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  • JAMIESON-FAUSSET-BROWN - PROVERBS 26
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    CHAPTER 26

    Pr 26:1-28.

    1. The incongruities of nature illustrate also those of the moral world. The fool's unworthiness is also implied (Pr 17:7; 19:10).

    2. Though not obvious to us,
    - the bird--literally, "sparrow"--and
    - swallow--have an object in their motions, so penal evil falls on none without a reason.

    3. The rod is as much needed by fools and as well suited to them, as whips and bridles are for beasts.

    4, 5. Answer not--that is, approvingly by like folly.

    5. Answer--by reproof.

    6. A fool fails by folly as surely as if he were maimed.
    - drinketh damage--that is, gets it abundantly (Job 15:16; 34:7).

    7. legs . . . equal--or, "take away the legs," or "the legs . . . are weak." In any case the idea is that they are the occasion of an awkwardness, such as the fool shows in using a parable or proverb (see Introduction; Pr 17:7).

    8. A stone, bound in a sling, is useless; so honor, conferred on a fool, is thrown away.

    9. As vexatious and unmanageable as a thorn in a drunkard's hand is a parable to a fool. He will be as apt to misuse is as to use it rightly.

    10. Various versions of this are proposed (compare Margin). Better perhaps--"Much He injures (or literally, "wounds") all who reward," &c., that is, society is injured by encouraging evil men.
    - transgressors--may be rendered "vagrants." The word "God" is improperly supplied.

    11. returneth . . . folly--Though disgusting to others, the fool delights in his folly.

    12. The self-conceited are taught with more difficulty than the stupid.

    13. (Compare Pr 22:13).

    14. (Compare Pr 6:10; 24:33).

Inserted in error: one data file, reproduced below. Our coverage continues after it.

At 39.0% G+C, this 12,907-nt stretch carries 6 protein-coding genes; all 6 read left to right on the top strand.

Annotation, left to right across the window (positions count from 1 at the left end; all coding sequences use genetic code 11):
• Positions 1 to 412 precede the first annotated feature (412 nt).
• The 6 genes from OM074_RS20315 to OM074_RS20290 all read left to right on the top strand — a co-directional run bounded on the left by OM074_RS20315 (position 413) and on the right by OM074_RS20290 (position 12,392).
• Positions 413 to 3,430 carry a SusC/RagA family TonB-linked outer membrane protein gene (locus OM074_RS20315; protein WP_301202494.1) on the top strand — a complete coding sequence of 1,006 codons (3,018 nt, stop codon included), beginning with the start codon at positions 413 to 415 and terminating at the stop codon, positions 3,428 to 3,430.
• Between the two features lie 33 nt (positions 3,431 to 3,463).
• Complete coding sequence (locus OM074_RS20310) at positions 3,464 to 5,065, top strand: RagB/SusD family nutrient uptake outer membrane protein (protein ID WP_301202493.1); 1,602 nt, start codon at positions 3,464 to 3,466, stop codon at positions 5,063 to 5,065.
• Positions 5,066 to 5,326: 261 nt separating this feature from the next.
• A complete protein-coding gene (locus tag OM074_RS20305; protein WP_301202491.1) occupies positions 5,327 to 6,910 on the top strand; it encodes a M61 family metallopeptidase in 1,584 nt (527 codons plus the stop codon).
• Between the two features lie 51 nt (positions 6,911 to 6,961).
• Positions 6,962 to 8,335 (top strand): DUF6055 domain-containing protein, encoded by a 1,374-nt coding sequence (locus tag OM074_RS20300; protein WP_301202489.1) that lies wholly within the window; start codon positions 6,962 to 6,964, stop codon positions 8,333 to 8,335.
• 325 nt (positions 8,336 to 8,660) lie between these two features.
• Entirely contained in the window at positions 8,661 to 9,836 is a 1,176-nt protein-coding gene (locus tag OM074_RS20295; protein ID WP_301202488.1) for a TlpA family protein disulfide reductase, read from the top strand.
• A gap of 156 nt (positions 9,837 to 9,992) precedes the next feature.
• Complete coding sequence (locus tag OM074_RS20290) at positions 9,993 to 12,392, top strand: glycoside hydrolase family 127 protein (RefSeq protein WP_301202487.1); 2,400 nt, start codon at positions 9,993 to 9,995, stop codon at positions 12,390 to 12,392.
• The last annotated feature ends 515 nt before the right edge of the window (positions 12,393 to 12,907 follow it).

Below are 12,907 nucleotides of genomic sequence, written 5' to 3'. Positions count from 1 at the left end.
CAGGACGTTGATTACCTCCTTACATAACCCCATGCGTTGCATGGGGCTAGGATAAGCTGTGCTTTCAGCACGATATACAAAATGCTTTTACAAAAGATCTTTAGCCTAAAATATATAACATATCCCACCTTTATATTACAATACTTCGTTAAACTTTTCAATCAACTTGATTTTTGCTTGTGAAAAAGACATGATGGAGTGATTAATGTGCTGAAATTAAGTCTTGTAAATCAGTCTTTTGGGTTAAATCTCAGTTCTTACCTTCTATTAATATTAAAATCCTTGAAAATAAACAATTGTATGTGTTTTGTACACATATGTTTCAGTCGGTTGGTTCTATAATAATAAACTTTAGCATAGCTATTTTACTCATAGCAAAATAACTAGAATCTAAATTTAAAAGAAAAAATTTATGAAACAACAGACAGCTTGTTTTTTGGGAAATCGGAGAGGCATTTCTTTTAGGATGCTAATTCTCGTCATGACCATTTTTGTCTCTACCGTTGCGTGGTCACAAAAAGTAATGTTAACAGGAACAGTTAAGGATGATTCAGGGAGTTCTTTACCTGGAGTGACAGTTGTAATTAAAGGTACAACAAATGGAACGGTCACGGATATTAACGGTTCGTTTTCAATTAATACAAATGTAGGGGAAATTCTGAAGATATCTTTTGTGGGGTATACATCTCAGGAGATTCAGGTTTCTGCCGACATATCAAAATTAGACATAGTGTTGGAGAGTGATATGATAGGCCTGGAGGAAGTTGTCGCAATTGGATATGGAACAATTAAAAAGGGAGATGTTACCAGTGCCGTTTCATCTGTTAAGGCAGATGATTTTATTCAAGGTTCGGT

15. (Compare Pr 19:24).

    16. The thoughtless being ignorant of their ignorance are conceited.

    17. meddleth--as in Pr 20:19; 24:21; as either holding a dog by the ears or letting him go involves danger, so success in another man's strife or failure involves a useless risk of reputation, does no good, and may do us harm.

    18, 19. Such are reckless of results.

    20, 21. The talebearers foster (Pr 16:28), and the contentious excite, strife.

    22. (Compare Pr 18:8).

    23. Warm professions can no more give value to insincerity than silver coating to rude earthenware.

    24. dissembleth--though an unusual sense of the word (compare Margin), is allowable, and better suits the context, which sets forth hypocrisy.

    25. Sentiment of Pr 26:24 carried out.
    - seven abominations in his heart--that is, very many (compare Pr 24:16).

    26, 27. Deceit will at last be exposed, and the wicked by their own arts often bring on retribution (compare Pr 12:13; Ps 7:16; 9:17, &c.).

    28. Men hate those they injure.
    - A lying tongue--"lips" for the persons (compare Pr 4:24; Ps 12:3).

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